Massachusetts Treasurer Steven Grossman favors lowering the assumed return rate on his state’s pension-fund assets. He’s not alone. While particulars vary, many states have lowered assumptions in the face of the European debt crisis and diminished returns.
In Pennsylvania, lawmakers this week held hearings on an unfunded pension liability that Moody’s Investors Service cited last month while lowering the state’s general obligation bond rating to Aa2 from Aa1.
Cities, too, are examining the problem.
New York City, for example, has proposed lowering the assumed rate to 7% from 8% for its five major pension funds, while Pittsburgh may lower from 8% as it petitions Pennsylvania officials to emerge from distressed status.
There’s a trade off, however — cities and states must replenish the funds, which in some cases could strain budgets.
Grossman, whose state has one of the highest assumptions in the country at 8.25%, expects state lawmakers to approve lowering it to 8% by year’s end.
Investors and rating agencies are on board with the move, he said, even though Massachusetts would have to make higher contributions to benefit plans or increase its unfunded liability.
“The consensus was that it is the right thing to do. It’s a net credit positive for Massachusetts,” Grossman said.
Discussions among Massachusetts public- and private-sector finance leaders, he said, took place over several months.
“It was important that we engage all the economic players in our talks, and that included the investor community and the bond rating agencies. We didn’t find anyone who was opposed to our doing it,” he said in an interview.
Grossman called the 8.25% “a bit of an outlier,” saying it reflected an allocation weighted toward more stocks than bonds. “Our asset allocation reads more like an endowment fund,” he said. “We have a very high percentage of alternative investments.”
While others say Massachusetts should drop its assumption below 8%, Grossman prefers a methodical approach.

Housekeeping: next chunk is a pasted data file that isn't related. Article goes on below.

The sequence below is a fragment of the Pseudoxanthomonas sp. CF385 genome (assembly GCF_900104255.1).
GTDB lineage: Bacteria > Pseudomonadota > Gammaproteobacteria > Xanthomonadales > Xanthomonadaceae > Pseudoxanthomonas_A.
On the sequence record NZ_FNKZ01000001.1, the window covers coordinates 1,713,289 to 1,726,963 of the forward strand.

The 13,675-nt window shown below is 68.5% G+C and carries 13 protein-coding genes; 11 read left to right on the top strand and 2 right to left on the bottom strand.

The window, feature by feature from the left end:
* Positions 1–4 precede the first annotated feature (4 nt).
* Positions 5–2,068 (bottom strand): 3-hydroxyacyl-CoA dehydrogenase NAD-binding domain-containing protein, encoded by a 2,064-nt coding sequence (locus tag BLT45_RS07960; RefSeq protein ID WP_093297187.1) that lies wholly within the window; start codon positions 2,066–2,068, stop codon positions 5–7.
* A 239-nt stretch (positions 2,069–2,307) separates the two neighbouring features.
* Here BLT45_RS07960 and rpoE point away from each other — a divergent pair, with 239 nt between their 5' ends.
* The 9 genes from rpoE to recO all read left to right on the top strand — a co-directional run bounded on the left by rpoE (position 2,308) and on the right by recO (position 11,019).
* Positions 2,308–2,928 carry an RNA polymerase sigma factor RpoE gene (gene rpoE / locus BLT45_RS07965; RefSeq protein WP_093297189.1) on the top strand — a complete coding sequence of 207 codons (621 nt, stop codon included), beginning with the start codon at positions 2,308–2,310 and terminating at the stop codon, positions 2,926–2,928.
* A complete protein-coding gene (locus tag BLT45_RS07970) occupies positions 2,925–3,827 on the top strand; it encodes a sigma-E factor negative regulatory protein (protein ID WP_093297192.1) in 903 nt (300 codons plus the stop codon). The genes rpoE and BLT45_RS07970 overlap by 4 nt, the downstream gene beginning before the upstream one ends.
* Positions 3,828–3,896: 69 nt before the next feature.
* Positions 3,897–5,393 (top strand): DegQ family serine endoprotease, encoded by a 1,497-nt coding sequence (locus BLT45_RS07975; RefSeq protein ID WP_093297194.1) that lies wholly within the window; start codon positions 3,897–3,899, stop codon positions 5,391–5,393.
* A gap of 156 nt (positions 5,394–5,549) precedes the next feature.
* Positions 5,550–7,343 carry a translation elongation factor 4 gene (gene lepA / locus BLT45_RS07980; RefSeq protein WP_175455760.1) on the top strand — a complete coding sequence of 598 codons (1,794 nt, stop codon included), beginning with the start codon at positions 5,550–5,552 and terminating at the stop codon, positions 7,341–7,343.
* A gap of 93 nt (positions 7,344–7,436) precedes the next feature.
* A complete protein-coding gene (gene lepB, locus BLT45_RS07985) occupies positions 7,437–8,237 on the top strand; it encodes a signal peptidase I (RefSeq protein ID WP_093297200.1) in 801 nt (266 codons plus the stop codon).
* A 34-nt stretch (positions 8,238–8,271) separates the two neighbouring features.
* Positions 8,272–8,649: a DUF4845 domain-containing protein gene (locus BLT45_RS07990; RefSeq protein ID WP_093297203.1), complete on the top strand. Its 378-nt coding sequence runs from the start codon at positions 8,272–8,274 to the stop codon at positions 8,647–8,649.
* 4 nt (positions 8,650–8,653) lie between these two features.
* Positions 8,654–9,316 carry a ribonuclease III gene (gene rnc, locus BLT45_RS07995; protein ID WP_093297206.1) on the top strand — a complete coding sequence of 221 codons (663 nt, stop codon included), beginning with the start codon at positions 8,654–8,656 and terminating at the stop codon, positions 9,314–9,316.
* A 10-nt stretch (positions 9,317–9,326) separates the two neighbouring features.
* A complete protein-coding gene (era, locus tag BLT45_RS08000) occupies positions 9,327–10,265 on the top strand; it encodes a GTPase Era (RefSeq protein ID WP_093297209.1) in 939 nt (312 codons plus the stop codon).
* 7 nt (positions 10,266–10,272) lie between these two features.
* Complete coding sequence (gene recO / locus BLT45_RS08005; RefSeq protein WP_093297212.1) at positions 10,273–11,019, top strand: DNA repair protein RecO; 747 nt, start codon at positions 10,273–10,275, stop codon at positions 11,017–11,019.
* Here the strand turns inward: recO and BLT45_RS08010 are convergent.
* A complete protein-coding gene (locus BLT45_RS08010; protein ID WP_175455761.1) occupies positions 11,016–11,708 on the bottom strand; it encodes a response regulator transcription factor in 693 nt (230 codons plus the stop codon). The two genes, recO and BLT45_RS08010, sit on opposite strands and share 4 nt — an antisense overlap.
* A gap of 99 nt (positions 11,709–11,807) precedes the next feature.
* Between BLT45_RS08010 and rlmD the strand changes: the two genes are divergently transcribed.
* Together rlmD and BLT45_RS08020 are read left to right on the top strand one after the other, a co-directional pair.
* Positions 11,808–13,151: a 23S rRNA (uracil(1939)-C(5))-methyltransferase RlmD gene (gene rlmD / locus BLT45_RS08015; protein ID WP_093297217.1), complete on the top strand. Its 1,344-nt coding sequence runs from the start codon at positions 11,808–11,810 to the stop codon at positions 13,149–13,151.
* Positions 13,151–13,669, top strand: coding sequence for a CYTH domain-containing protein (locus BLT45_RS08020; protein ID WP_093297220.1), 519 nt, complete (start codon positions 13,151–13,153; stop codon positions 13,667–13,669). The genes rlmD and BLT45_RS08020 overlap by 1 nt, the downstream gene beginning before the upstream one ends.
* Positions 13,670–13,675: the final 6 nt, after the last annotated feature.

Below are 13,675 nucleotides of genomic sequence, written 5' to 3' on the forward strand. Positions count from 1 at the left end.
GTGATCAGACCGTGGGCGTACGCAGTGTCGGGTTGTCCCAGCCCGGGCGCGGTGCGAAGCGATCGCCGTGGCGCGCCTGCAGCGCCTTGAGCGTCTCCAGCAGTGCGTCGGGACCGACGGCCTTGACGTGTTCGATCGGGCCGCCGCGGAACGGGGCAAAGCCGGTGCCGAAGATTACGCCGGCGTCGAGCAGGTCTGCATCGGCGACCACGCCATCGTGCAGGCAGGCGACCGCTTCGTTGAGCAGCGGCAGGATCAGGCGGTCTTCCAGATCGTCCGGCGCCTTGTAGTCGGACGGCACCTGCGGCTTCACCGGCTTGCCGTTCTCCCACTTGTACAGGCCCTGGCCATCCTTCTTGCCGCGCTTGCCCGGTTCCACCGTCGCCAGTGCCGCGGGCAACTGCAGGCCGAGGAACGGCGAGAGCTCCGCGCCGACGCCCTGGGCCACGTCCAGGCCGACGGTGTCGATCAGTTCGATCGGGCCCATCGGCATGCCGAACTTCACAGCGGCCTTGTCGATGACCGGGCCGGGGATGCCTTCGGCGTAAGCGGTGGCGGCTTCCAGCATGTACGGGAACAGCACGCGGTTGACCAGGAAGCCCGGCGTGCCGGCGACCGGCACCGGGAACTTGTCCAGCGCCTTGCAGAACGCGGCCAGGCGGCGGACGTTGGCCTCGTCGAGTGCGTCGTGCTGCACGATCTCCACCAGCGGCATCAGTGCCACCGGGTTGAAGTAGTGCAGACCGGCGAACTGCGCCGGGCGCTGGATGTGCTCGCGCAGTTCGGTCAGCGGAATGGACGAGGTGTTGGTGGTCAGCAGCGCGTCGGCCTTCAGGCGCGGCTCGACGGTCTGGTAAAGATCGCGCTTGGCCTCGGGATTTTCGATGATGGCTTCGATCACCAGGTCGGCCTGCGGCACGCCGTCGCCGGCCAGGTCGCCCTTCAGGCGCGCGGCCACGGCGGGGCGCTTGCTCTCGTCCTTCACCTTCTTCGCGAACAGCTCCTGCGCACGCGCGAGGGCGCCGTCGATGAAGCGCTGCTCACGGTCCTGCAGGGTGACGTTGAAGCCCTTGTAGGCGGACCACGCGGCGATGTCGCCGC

“Obviously, 8% may be too high, but we want to take it one step at a time, be careful and keep our fingers on the pulse, quarter by quarter and year by year,” he said.
Nationally, state and local-government pensions ended fiscal 2012 fiscal year with only a 1.15% median gain, according to Wilshire Associates.
“Despite a rising bond market, falling equity returns — especially international equity — proved to be a drag on the performance of all institutional plan types,” according to the Santa Monica, Calif., firm.
In Pennsylvania, Moody’s last month said widening pension liabilities will challenge the return to fiscal balance for a state already wobbly. The move affects $364 million of debt.
In a report, Moody’s cited “high combined debt position driven by growing unfunded pension liabilities, and a seven-year history of significantly underfunding pension contributions that will be reversed slowly over the next five years.”
The state government and finance committees of Pennsylvania’s House held hearings Tuesday on state pensions. Liability is estimated at $40 billion and rising. That figure exceeds the state’s fiscal 2013 budget by $13 billion.
Rep. Warren Kampf, R-Paoli, has filed bills that would require future state and school district employees to enroll in an employee-directed defined contribution plan, similar to private-sector 401(k) plans, instead of a traditional public-sector defined benefit plan.
Current state workers could stay with the current system or join the employee-directed plan.
“Pension contributions create a ripple effect downstream for all other line items. We just cannot continue to expand a program that is crippling the finances of school districts across the state,” Kampf said.
Connecticut Treasurer Denise Nappier reported two weeks ago that investment returns for the Connecticut Retirement Plans and Trust Funds came in at 0.90% for the fiscal year that ended June 30, compared with a nearly 21% gain the previous fiscal year. Over three years, the pension funds have gained 10.5%
“Such a significant swing in performance results only underscores the wild global financial ride that hasn’t quite come to a full stop yet,” Nappier said. “We expect continued uncertainty in the markets.”
Rhode Island last year passed landmark legislation that created a hybrid plan combining 401(k) and traditional plans. Other changes that were implemented included raising the retirement age and suspending cost-of-living adjustment increases for retirees. Public-sector unions are challenging the law in court.
State law requires Massachusetts to study alternatives to defined-benefit plans, but Grossman favors traditional plans.
“The defined-benefit model has been a solid, time-tested model,” he said.
Transparency, according to Grossman, is essential, whichever plans states choose.
“Investors and the rating agencies want to know about pensions and [other post-employment benefits], and they want direct answers to both,” he said. “They don’t want to know that you’re kicking the can down the road.”